Enlightenment at the end of the tunnel of love

Tilley, Heart n Soul's Tunnel of Love

Singer Tilley Hughes, pictured for arts charity Heart n Soul’s Tunnel of Love

“Flirty, playful love” is not, so the general perception goes, the realm of people who happen to have a learning disability.

But that concept is being turned joyfully on its head via a heart-shaped door, a “tunnel of love”, mirrors, multi-media installations and a healthy dose of cheeky humour on London’s Southbank this summer.

Wayne, Heart n Soul's Tunnel of Love

Wayne, Heart n Soul’s Tunnel of Love

The theme of love, as perceived by artists with learning disabilities, is explored in arts organisation Heart n Soul’s latest venture at the Southbank Centre.

I’ve blogged and written articles before about the arts charity’s collaborative, awareness-raising, thought-provoking and frankly bloody good fun events and projects. Its latest move, Tunnel of Love, part of the Southbank’s Festival of Love, gives a conceptual nod and a wink to the fairgrounds of yesteryear – and it is more of the inclusive, stereotype-shattering same stuff that the arts outfit has a reputation for.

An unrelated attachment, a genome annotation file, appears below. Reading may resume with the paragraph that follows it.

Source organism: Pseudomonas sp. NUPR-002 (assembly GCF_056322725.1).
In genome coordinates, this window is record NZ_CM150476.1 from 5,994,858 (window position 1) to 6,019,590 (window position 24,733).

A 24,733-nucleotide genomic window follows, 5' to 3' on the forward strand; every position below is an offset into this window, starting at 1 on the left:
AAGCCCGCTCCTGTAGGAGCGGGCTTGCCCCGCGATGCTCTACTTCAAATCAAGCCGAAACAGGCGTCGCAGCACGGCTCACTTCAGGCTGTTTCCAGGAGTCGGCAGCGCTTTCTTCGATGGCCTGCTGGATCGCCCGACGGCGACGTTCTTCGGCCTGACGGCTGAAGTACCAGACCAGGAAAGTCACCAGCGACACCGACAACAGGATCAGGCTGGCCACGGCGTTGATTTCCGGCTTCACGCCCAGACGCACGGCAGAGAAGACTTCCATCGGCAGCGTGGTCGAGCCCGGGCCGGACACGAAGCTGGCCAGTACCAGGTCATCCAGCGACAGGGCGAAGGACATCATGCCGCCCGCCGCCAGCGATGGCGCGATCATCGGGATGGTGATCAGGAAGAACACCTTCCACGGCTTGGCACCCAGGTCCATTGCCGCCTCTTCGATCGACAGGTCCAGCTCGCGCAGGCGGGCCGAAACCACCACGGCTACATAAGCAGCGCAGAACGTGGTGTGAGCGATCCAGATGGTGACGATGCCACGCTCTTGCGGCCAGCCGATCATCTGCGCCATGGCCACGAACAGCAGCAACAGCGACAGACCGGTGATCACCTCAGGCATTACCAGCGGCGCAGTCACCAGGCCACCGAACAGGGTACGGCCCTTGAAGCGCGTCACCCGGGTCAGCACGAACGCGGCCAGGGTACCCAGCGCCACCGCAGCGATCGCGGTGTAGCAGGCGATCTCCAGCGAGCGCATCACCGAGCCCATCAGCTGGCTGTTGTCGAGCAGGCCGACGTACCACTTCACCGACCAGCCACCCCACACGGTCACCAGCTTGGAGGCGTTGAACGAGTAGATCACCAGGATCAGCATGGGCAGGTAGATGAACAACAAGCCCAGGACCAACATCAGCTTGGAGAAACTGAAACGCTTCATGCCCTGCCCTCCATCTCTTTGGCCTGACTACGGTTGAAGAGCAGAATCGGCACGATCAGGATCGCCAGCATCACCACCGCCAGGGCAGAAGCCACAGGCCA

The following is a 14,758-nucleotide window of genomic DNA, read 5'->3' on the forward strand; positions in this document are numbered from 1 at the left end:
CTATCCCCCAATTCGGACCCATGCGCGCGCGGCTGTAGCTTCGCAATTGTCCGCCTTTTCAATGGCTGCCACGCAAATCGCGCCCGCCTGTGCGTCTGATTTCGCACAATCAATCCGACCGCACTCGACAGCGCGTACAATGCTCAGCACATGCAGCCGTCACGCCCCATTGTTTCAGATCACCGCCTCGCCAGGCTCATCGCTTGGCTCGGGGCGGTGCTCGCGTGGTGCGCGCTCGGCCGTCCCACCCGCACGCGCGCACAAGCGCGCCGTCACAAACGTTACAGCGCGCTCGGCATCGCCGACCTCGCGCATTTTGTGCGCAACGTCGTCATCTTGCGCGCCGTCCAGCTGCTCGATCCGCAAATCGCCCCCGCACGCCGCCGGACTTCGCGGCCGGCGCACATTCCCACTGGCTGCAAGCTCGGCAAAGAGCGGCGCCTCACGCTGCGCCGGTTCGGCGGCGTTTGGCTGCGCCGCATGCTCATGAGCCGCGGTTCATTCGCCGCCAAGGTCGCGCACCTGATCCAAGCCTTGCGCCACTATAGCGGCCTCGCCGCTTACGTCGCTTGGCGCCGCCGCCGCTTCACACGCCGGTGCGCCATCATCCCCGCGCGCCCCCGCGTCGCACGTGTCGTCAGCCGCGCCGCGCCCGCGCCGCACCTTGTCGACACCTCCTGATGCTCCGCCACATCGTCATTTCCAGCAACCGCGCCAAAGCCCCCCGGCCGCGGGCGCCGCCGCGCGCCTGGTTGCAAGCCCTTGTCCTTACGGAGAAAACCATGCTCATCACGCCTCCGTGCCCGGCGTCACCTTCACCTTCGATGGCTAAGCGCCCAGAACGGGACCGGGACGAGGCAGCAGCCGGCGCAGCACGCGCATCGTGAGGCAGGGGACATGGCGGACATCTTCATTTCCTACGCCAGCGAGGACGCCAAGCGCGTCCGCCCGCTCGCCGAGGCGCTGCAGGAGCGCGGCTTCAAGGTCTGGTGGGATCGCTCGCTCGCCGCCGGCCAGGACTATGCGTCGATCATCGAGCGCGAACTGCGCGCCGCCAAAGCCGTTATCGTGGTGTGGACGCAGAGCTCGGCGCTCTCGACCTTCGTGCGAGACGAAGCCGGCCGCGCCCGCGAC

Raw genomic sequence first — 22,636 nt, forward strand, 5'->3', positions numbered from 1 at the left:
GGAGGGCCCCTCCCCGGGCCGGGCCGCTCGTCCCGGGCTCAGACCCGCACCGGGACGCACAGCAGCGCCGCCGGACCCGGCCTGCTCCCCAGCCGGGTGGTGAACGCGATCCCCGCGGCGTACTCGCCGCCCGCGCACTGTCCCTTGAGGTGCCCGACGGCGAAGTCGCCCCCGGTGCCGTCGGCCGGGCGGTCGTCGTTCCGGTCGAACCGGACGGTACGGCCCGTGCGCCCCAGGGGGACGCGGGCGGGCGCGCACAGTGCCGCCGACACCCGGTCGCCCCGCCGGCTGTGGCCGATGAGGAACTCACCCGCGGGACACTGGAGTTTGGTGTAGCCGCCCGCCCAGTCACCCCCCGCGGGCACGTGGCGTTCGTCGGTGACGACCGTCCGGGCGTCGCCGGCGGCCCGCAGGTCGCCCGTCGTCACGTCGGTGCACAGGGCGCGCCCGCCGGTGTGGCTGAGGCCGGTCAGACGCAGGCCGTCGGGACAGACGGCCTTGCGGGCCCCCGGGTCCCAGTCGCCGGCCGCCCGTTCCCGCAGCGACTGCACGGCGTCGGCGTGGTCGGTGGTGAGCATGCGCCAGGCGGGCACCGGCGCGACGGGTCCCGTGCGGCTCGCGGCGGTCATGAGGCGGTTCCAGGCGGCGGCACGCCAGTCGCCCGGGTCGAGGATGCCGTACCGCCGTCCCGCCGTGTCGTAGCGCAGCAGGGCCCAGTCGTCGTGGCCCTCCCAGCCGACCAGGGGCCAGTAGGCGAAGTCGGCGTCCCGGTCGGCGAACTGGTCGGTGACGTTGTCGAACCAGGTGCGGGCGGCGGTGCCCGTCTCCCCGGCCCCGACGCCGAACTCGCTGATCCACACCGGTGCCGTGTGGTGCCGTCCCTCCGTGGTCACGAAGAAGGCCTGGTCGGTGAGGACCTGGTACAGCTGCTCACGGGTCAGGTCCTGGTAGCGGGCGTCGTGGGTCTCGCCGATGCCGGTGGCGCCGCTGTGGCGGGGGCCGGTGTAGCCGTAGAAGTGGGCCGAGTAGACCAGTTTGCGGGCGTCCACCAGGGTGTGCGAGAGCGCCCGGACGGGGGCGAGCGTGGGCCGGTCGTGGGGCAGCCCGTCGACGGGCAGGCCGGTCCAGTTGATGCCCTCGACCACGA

According to the London-based organisation, Tunnel of Love “raises a rare opportunity to consider a notion that seems to put society back in the 60’s once again: our attitudes to how people with learning disabilities conduct personal relationships and develop sexual behaviour”.

The Fish Police perform at a recent gig

The Fish Police perform at a recent gig

On Wednesdays until the end of August, Tunnel of Love will also feature live performance from a host of Heart n Soul artists, there are sessions from the likes of artists like singer Tilley Hughes (pictured) and the project includes the chance to catch three-piece band The Fish Police (pictured). For full information, check the Heart n Soul website.

The festival and related events run until the end of August and the charity’s annual club night multi-media extravaganza, the Beautiful Octopus Club will be back at the Royal Festival Hall on Saturday 6 September for the sixth year running.

About Saba Salman

Saba Salman is a social affairs journalist and commissioning editor who writes regularly for The Guardian. Saba is a trustee of the charity Sibs, which supports siblings of disabled children and adults, and an RSA fellow. She is a former Evening Standard local government and social affairs correspondent.
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